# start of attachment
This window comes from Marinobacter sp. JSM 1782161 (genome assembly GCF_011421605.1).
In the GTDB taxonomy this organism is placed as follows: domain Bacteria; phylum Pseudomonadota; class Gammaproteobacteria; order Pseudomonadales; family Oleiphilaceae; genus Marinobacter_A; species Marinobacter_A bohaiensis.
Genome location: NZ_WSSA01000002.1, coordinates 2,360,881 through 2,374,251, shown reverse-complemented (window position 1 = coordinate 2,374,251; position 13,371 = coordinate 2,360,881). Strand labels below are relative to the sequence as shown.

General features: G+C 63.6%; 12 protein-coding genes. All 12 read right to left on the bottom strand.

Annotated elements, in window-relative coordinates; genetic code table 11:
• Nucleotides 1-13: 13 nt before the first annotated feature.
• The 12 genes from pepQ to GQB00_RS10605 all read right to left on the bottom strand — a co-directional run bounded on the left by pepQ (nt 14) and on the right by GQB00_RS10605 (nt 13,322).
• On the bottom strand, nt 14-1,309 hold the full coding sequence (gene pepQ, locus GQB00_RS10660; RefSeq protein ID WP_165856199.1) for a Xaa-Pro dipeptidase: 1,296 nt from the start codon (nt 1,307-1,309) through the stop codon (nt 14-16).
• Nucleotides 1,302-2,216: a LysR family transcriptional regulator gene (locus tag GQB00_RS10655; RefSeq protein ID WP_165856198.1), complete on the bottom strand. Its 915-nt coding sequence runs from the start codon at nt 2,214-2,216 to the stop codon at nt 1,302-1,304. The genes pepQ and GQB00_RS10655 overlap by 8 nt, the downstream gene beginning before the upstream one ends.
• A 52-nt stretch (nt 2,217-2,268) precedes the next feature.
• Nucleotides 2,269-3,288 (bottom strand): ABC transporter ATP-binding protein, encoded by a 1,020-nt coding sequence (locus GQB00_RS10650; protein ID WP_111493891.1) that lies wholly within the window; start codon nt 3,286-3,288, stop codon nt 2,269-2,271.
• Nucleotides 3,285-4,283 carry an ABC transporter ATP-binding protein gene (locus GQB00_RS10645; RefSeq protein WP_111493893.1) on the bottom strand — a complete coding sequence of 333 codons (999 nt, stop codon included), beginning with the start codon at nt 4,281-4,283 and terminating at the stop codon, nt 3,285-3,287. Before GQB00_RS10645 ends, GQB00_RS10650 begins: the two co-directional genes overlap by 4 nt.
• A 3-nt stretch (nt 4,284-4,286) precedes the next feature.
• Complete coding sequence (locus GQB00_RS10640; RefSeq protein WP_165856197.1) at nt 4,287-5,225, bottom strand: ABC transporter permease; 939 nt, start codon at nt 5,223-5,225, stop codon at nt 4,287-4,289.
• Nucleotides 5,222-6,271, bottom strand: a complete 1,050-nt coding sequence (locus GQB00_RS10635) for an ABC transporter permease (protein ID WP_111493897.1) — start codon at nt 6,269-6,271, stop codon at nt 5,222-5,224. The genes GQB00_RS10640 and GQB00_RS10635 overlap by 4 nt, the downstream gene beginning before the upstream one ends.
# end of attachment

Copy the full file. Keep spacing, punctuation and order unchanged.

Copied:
This window comes from Marinobacter sp. JSM 1782161 (genome assembly GCF_011421605.1).
In the GTDB taxonomy this organism is placed as follows: domain Bacteria; phylum Pseudomonadota; class Gammaproteobacteria; order Pseudomonadales; family Oleiphilaceae; genus Marinobacter_A; species Marinobacter_A bohaiensis.
Genome location: NZ_WSSA01000002.1, coordinates 2,360,881 through 2,374,251, shown reverse-complemented (window position 1 = coordinate 2,374,251; position 13,371 = coordinate 2,360,881). Strand labels below are relative to the sequence as shown.

General features: G+C 63.6%; 12 protein-coding genes. All 12 read right to left on the bottom strand.

Annotated elements, in window-relative coordinates; genetic code table 11:
• Nucleotides 1-13: 13 nt before the first annotated feature.
• The 12 genes from pepQ to GQB00_RS10605 all read right to left on the bottom strand — a co-directional run bounded on the left by pepQ (nt 14) and on the right by GQB00_RS10605 (nt 13,322).
• On the bottom strand, nt 14-1,309 hold the full coding sequence (gene pepQ, locus GQB00_RS10660; RefSeq protein ID WP_165856199.1) for a Xaa-Pro dipeptidase: 1,296 nt from the start codon (nt 1,307-1,309) through the stop codon (nt 14-16).
• Nucleotides 1,302-2,216: a LysR family transcriptional regulator gene (locus tag GQB00_RS10655; RefSeq protein ID WP_165856198.1), complete on the bottom strand. Its 915-nt coding sequence runs from the start codon at nt 2,214-2,216 to the stop codon at nt 1,302-1,304. The genes pepQ and GQB00_RS10655 overlap by 8 nt, the downstream gene beginning before the upstream one ends.
• A 52-nt stretch (nt 2,217-2,268) precedes the next feature.
• Nucleotides 2,269-3,288 (bottom strand): ABC transporter ATP-binding protein, encoded by a 1,020-nt coding sequence (locus GQB00_RS10650; protein ID WP_111493891.1) that lies wholly within the window; start codon nt 3,286-3,288, stop codon nt 2,269-2,271.
• Nucleotides 3,285-4,283 carry an ABC transporter ATP-binding protein gene (locus GQB00_RS10645; RefSeq protein WP_111493893.1) on the bottom strand — a complete coding sequence of 333 codons (999 nt, stop codon included), beginning with the start codon at nt 4,281-4,283 and terminating at the stop codon, nt 3,285-3,287. Before GQB00_RS10645 ends, GQB00_RS10650 begins: the two co-directional genes overlap by 4 nt.
• A 3-nt stretch (nt 4,284-4,286) precedes the next feature.
• Complete coding sequence (locus GQB00_RS10640; RefSeq protein WP_165856197.1) at nt 4,287-5,225, bottom strand: ABC transporter permease; 939 nt, start codon at nt 5,223-5,225, stop codon at nt 4,287-4,289.
• Nucleotides 5,222-6,271, bottom strand: a complete 1,050-nt coding sequence (locus GQB00_RS10635) for an ABC transporter permease (protein ID WP_111493897.1) — start codon at nt 6,269-6,271, stop codon at nt 5,222-5,224. The genes GQB00_RS10640 and GQB00_RS10635 overlap by 4 nt, the downstream gene beginning before the upstream one ends.